Day 1 :
University Stuttgart, Germany
Keynote: Design of synthetic epigenetic circuits exhibiting positive feedback, memory effects and reversible switching
Time : 10:00-10:45
Albert Jeltsch finished his PhD on Restriction Endonucleases at University Hannover in 1994. Afterwards, he started working on DNA Methyltransferases at Justus-Liebig University Giessen and at the Jacobs University Bremen. Since 2011, he is a Professor of Biochemistry at the University Stuttgart. He is the recipient of the Gerhard-Hess award (DFG) and BioFuture award (BMBF). He has long standing expertise in the biochemical study of DNA and protein methyltransferases, methyl lysine reading domains and in rational and evolutionary protein design. His work has been published in >200 publications in peer reviewed journals and is in the editorial boards of several journals.
We report here the design and experimental validation of synthetic epigenetic memory systems which store information in form of DNA methylation patterns in live bacteria. Key components are a DNA methylation sensitive engineered zinc finger protein controlling a memory operon comprising the CcrM methyltransferase gene and a reporter gene. In the off-state, the memory operon is repressed by the zinc finger protein. It can be triggered by heat, nutrients, UV irradiation or DNA damaging compounds which induce DNA methylation by CcrM. In the induced on-state, methylation marks set in the operator region of the memory operon permanently activate the memory system even after cessation of the trigger signal (positive feedback). Inclusion of a protein degradation tag allowed to establish a reversible switching system. Epigenetic memory switches represent a novel application in synthetic biology with numerous potential applications, for example to set up life biosensors for long term observation of environmental sites for pollution, to ensure cooling chains, as a death switch in containment systems for GMOs, or as cost efficient induction switch in industrial protein production. The large variety of DNA-(adenine-N6)-MTases potentially allows for massive multiplexing of signal storage and potential logical operations depending on more than one input signal.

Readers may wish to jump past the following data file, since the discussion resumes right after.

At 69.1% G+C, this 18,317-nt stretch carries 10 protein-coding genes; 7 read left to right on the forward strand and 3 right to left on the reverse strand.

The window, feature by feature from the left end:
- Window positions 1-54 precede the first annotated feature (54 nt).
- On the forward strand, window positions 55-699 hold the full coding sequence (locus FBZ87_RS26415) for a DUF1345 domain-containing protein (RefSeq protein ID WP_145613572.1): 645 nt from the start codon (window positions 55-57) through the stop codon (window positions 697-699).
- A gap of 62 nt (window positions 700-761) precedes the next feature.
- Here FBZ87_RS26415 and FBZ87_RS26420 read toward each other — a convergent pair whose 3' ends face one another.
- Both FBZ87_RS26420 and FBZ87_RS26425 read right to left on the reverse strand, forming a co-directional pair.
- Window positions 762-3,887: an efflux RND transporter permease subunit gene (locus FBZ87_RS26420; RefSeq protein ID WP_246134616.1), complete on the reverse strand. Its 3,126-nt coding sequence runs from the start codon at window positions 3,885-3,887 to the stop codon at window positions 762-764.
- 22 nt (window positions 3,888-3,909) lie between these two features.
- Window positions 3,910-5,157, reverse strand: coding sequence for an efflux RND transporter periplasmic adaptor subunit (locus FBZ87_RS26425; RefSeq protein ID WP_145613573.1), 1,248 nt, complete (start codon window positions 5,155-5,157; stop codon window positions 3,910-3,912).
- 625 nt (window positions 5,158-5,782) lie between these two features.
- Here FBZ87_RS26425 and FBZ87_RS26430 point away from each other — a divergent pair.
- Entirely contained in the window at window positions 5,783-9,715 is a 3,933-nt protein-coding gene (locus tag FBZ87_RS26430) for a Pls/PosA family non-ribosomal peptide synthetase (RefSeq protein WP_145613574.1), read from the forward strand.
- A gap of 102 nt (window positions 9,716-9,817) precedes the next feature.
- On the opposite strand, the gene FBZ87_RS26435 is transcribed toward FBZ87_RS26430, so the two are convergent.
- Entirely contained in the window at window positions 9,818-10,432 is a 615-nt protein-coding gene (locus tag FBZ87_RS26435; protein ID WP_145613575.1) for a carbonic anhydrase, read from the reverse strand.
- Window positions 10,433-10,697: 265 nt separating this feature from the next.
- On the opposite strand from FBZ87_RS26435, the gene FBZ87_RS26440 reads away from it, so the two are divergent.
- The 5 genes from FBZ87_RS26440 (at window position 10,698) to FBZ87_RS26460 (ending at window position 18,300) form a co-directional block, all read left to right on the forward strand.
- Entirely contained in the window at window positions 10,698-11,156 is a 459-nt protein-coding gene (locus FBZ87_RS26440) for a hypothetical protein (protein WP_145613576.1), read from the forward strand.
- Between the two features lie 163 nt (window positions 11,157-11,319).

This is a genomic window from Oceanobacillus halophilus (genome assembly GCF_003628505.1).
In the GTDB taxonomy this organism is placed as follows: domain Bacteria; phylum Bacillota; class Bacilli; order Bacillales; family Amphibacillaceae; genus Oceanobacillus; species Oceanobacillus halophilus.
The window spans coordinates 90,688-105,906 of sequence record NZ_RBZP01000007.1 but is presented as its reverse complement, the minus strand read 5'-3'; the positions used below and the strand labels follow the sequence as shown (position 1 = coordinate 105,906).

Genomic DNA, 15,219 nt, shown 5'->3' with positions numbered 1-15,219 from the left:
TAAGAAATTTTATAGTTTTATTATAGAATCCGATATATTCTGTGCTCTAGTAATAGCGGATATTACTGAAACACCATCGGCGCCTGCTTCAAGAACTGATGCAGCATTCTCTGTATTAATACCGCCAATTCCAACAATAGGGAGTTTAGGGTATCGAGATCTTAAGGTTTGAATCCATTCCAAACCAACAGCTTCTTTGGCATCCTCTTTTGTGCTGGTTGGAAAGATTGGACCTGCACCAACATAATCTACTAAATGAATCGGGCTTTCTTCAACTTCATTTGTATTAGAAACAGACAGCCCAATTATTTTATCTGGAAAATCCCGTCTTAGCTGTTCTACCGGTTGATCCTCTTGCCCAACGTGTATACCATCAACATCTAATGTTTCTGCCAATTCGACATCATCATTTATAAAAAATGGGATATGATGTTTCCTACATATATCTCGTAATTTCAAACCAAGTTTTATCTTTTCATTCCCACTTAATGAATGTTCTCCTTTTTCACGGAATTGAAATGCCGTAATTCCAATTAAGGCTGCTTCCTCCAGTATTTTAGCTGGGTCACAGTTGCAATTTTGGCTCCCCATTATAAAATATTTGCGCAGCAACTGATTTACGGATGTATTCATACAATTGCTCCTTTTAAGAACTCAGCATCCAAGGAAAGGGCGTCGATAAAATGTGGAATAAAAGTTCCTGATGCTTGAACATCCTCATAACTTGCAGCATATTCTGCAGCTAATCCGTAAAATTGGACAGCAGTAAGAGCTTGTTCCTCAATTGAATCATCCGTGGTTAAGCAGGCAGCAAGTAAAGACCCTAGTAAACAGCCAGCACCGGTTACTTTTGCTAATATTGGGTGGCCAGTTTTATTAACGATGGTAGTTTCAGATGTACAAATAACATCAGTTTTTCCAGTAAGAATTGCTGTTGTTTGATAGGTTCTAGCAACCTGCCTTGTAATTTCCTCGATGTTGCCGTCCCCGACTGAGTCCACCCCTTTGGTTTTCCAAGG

Institute of Biophysics of CAS, Czech Republic
Time : 10:45-11:30
Martin Falk has completed his PhD from Masaryk University in Brno, CR. He is the Head of the Department of Cell Biology and Radiobiology at the Institute of Biophysics of the Czech Academy of Sciences (Brno, CR). He has authored about 40 papers and book chapters that concern the role of chromatin structure in regulation of cellular processes and biological effects of different types of ionizing radiation. Current research interests include DNA damage and repair, carcinogenesis, tumor cells radio-sensitization, and radiobiology.
Many tumors are resistant to current radiotherapy while ion beam cancer therapy (IBCT) and metal nanoparticles may allow for partial overcoming of this problem. Accelerated ions provide superior therapeutic results over gamma-rays since they are able of inducing complex DNA damages that can be repaired only with difficulty by tumor cells; accelerated ions can also be better focused to the tumor due to energy deposition characteristics (Bragg peak). Selective targeting of radiation effects to tumors can further be improved by metal nanoparticles, such as gadolinium, gold, or platinum nanoparticles studied in our work. These nanoparticles are preferentially internalized by tumor cells and have been recognized to locally amplify the radiation dose upon irradiation. Hence, nanoparticles delivered in tumor cells might increase tumor-specificity and efficiency of radiotherapy at the same time. Importantly, though physical mechanisms related to radiation dose amplification by nanoparticles have been already well described, cellular structures targeted by nanoparticles remain unknown. In this work, we will first discuss biological effects of different kinds of ionizing radiations on normal and tumor cells. Consequently we are going to present quite surprising results on a possible mechanism of nanoparticles-mediated radiosensitization: Under the conditions where 2 nm gadolinium nanoparticles amplify the radiation effects, they remain localized in the cytoplasm and their influence on DSB induction and repair is not significant. This suggests that the radiosensitization mediated by gadolinium and potentially (some) other nanoparticles (of defined parameters) are a cytoplasmic event that is independent of the nuclear DNA breakage, commonly accepted as the main cause of radiation-induced cell killing. Based on recognized intracellular localization of nanoparticles studied, we hypothesize about possible non-DNA targets for (some) nanoparticles.